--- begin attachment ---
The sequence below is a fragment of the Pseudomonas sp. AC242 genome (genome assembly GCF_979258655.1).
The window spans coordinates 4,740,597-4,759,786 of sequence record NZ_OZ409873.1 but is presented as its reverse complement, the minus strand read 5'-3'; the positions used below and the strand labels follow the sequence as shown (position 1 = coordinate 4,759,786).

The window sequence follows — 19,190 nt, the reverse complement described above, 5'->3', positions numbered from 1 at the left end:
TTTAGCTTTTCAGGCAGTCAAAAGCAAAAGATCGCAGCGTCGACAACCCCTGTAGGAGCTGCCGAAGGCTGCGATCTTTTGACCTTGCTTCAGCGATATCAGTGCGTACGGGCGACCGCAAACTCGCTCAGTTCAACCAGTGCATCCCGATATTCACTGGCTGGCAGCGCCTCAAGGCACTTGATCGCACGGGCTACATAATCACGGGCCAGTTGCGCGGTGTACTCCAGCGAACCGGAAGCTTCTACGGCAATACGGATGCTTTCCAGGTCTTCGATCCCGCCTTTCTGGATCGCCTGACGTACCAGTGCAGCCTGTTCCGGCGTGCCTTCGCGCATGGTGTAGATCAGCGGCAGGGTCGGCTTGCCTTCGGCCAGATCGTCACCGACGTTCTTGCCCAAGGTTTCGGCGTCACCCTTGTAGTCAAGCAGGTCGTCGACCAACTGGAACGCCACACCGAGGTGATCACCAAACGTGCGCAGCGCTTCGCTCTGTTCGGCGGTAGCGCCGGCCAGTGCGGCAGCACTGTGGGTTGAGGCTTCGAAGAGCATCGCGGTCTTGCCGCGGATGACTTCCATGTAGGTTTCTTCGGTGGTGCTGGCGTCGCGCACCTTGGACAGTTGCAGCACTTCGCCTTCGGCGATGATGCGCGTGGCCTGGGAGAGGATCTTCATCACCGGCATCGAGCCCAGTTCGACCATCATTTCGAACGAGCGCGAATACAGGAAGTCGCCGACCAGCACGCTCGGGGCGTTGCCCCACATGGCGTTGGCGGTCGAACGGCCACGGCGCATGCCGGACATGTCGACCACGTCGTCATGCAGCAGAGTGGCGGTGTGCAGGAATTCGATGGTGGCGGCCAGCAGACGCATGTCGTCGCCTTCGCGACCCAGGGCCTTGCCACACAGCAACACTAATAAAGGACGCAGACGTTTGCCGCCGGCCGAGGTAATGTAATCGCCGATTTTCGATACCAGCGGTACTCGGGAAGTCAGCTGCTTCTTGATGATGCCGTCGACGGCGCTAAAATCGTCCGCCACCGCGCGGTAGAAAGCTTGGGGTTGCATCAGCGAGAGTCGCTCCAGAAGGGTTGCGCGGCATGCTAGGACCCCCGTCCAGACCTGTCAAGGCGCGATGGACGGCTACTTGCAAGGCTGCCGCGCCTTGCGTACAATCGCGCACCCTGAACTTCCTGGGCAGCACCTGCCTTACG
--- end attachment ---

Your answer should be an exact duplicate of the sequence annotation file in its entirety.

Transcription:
The sequence below is a fragment of the Pseudomonas sp. AC242 genome (genome assembly GCF_979258655.1).
The window spans coordinates 4,740,597-4,759,786 of sequence record NZ_OZ409873.1 but is presented as its reverse complement, the minus strand read 5'-3'; the positions used below and the strand labels follow the sequence as shown (position 1 = coordinate 4,759,786).

The window sequence follows — 19,190 nt, the reverse complement described above, 5'->3', positions numbered from 1 at the left end:
TTTAGCTTTTCAGGCAGTCAAAAGCAAAAGATCGCAGCGTCGACAACCCCTGTAGGAGCTGCCGAAGGCTGCGATCTTTTGACCTTGCTTCAGCGATATCAGTGCGTACGGGCGACCGCAAACTCGCTCAGTTCAACCAGTGCATCCCGATATTCACTGGCTGGCAGCGCCTCAAGGCACTTGATCGCACGGGCTACATAATCACGGGCCAGTTGCGCGGTGTACTCCAGCGAACCGGAAGCTTCTACGGCAATACGGATGCTTTCCAGGTCTTCGATCCCGCCTTTCTGGATCGCCTGACGTACCAGTGCAGCCTGTTCCGGCGTGCCTTCGCGCATGGTGTAGATCAGCGGCAGGGTCGGCTTGCCTTCGGCCAGATCGTCACCGACGTTCTTGCCCAAGGTTTCGGCGTCACCCTTGTAGTCAAGCAGGTCGTCGACCAACTGGAACGCCACACCGAGGTGATCACCAAACGTGCGCAGCGCTTCGCTCTGTTCGGCGGTAGCGCCGGCCAGTGCGGCAGCACTGTGGGTTGAGGCTTCGAAGAGCATCGCGGTCTTGCCGCGGATGACTTCCATGTAGGTTTCTTCGGTGGTGCTGGCGTCGCGCACCTTGGACAGTTGCAGCACTTCGCCTTCGGCGATGATGCGCGTGGCCTGGGAGAGGATCTTCATCACCGGCATCGAGCCCAGTTCGACCATCATTTCGAACGAGCGCGAATACAGGAAGTCGCCGACCAGCACGCTCGGGGCGTTGCCCCACATGGCGTTGGCGGTCGAACGGCCACGGCGCATGCCGGACATGTCGACCACGTCGTCATGCAGCAGAGTGGCGGTGTGCAGGAATTCGATGGTGGCGGCCAGCAGACGCATGTCGTCGCCTTCGCGACCCAGGGCCTTGCCACACAGCAACACTAATAAAGGACGCAGACGTTTGCCGCCGGCCGAGGTAATGTAATCGCCGATTTTCGATACCAGCGGTACTCGGGAAGTCAGCTGCTTCTTGATGATGCCGTCGACGGCGCTAAAATCGTCCGCCACCGCGCGGTAGAAAGCTTGGGGTTGCATCAGCGAGAGTCGCTCCAGAAGGGTTGCGCGGCATGCTAGGACCCCCGTCCAGACCTGTCAAGGCGCGATGGACGGCTACTTGCAAGGCTGCCGCGCCTTGCGTACAATCGCGCACCCTGAACTTCCTGGGCAGCACCTGCCTTACG